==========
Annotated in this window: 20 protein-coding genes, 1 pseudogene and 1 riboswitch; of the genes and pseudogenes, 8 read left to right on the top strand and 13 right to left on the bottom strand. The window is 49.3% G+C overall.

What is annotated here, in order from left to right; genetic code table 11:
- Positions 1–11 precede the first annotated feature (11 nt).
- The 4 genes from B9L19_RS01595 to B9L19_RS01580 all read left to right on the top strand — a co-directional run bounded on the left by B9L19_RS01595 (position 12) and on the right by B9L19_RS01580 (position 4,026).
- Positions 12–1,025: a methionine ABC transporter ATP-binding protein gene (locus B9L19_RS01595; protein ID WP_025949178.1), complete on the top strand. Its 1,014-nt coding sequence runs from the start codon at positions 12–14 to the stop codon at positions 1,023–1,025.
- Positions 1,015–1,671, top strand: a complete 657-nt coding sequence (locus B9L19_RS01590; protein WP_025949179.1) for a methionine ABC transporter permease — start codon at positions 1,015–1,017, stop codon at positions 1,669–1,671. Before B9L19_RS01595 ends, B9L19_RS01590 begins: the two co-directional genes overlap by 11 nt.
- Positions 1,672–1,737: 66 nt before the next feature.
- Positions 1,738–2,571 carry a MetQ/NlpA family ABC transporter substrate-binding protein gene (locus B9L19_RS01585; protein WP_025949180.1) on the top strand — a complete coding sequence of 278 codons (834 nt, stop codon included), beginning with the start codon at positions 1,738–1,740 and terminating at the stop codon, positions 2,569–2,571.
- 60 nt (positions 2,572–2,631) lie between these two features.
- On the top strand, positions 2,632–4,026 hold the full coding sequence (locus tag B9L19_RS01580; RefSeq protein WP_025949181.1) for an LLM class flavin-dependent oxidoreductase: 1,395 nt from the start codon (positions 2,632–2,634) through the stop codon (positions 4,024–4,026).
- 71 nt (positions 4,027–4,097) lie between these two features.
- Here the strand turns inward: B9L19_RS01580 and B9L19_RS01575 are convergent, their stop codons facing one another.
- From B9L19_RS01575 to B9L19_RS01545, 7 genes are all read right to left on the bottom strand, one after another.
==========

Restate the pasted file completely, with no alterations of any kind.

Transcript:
Annotated in this window: 20 protein-coding genes, 1 pseudogene and 1 riboswitch; of the genes and pseudogenes, 8 read left to right on the top strand and 13 right to left on the bottom strand. The window is 49.3% G+C overall.

What is annotated here, in order from left to right; genetic code table 11:
- Positions 1–11 precede the first annotated feature (11 nt).
- The 4 genes from B9L19_RS01595 to B9L19_RS01580 all read left to right on the top strand — a co-directional run bounded on the left by B9L19_RS01595 (position 12) and on the right by B9L19_RS01580 (position 4,026).
- Positions 12–1,025: a methionine ABC transporter ATP-binding protein gene (locus B9L19_RS01595; protein ID WP_025949178.1), complete on the top strand. Its 1,014-nt coding sequence runs from the start codon at positions 12–14 to the stop codon at positions 1,023–1,025.
- Positions 1,015–1,671, top strand: a complete 657-nt coding sequence (locus B9L19_RS01590; protein WP_025949179.1) for a methionine ABC transporter permease — start codon at positions 1,015–1,017, stop codon at positions 1,669–1,671. Before B9L19_RS01595 ends, B9L19_RS01590 begins: the two co-directional genes overlap by 11 nt.
- Positions 1,672–1,737: 66 nt before the next feature.
- Positions 1,738–2,571 carry a MetQ/NlpA family ABC transporter substrate-binding protein gene (locus B9L19_RS01585; protein WP_025949180.1) on the top strand — a complete coding sequence of 278 codons (834 nt, stop codon included), beginning with the start codon at positions 1,738–1,740 and terminating at the stop codon, positions 2,569–2,571.
- 60 nt (positions 2,572–2,631) lie between these two features.
- On the top strand, positions 2,632–4,026 hold the full coding sequence (locus tag B9L19_RS01580; RefSeq protein WP_025949181.1) for an LLM class flavin-dependent oxidoreductase: 1,395 nt from the start codon (positions 2,632–2,634) through the stop codon (positions 4,024–4,026).
- 71 nt (positions 4,027–4,097) lie between these two features.
- Here the strand turns inward: B9L19_RS01580 and B9L19_RS01575 are convergent, their stop codons facing one another.
- From B9L19_RS01575 to B9L19_RS01545, 7 genes are all read right to left on the bottom strand, one after another.